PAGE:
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Bonds, About buying Bonds
nipper
post Posted: Mar 21 2012, 09:20 AM
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In Reply To: wren's post @ Feb 2 2012, 10:44 AM

QUOTE
Since the start of the year .. (there have been changes in) bank funding spreads almost every week. A raft of new issues – including covered bonds and ASX listed subordinated and hybrid issues – have "re-priced" the market on numerous occasions.

However, the greatest impact has been the commencement of covered bond issues in the domestic A$ market by the major banks. In particularly the inaugural covered bond issue by CBA in mid- January at a hefty 175bp over five year swap threw the cat amongst the pigeons so to speak.

Where to from here?

Covered bonds have tightened a long way but prior to the first A$ issue (CBA @ 175bp above), we expected them to be around 80bps. We expect that spreads will continue to tighten towards those levels subject to the odd push wider when large volumes hit the market by way of new issues, which should be a regular occurrence over 2012.

Term deposits in the long end now appear poor value. Higher margins over swap are available in at call and short dated deposits and these appear much better places to invest if you are looking for the safety of deposits.

Senior debt is still wide by historic and recent standards and with credit spreads for European banks tightening materially over recent weeks, we expect further tightening domestically also (but the risk of another bout of European or global risk aversion does remain).

Subordinated debt is a dying breed for the major banks. Other than the new ANZ retail issue, there is very little with an expected call date past 2012.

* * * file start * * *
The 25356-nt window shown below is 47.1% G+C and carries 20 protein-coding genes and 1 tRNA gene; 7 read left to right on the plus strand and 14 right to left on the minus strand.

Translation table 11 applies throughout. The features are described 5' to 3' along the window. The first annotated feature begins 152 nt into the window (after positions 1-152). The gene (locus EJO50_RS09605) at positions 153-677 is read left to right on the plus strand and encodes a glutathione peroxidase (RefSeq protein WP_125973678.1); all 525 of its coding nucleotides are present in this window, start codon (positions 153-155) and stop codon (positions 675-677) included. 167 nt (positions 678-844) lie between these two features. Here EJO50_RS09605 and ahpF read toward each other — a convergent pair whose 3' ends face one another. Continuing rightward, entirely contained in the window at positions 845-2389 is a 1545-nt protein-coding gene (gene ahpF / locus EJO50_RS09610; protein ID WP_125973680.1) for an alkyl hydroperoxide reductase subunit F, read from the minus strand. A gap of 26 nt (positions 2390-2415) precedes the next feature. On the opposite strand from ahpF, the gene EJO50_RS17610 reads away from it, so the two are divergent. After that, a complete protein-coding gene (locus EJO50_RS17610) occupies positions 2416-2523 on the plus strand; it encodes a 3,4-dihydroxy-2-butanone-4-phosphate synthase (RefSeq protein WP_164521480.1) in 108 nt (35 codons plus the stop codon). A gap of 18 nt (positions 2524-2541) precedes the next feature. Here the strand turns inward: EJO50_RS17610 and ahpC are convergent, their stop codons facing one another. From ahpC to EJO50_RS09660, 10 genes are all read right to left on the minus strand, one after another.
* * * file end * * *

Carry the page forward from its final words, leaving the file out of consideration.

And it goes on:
Hybrids have been hit by a large sell off, much of which was justified. However, certain hybrids possibly have sold off too far but with further new ASX retail issues to be "funded" by the sale of old hybrids, there is a risk that the sell off could continue. The current differential of 315bp between covered bonds and hybrids is a little high but we see a circa 300bps pick up as appropriate.

However, new style bank hybrids that mandatorily convert to equity (with a likely "haircut") if the bank breaches a common equity ratio trigger (typically 5.125%), should return an extra 100bps plus on top for that additional risk. These new style hybrids include the recent ANZ CPS3 and Westpac CPS issues.
FIIG Securities



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"Every long-term security is nothing more than a claim on some expected future stream of cash that will be delivered into the hands of investors over time. For a given stream of expected future cash payments, the higher the price investors pay today for that stream of cash, the lower the long-term return they will achieve on their investment over time." - Dr John Hussman

"If I had even the slightest grasp upon my own faculties, I would not make essays, I would make decisions." ― Michel de Montaigne

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wren
post Posted: Feb 2 2012, 10:44 AM
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In Reply To: flower's post @ Feb 2 2012, 10:28 AM

flower,
Bill Gross is a great media star,but how well does his huge Bond Fund perform?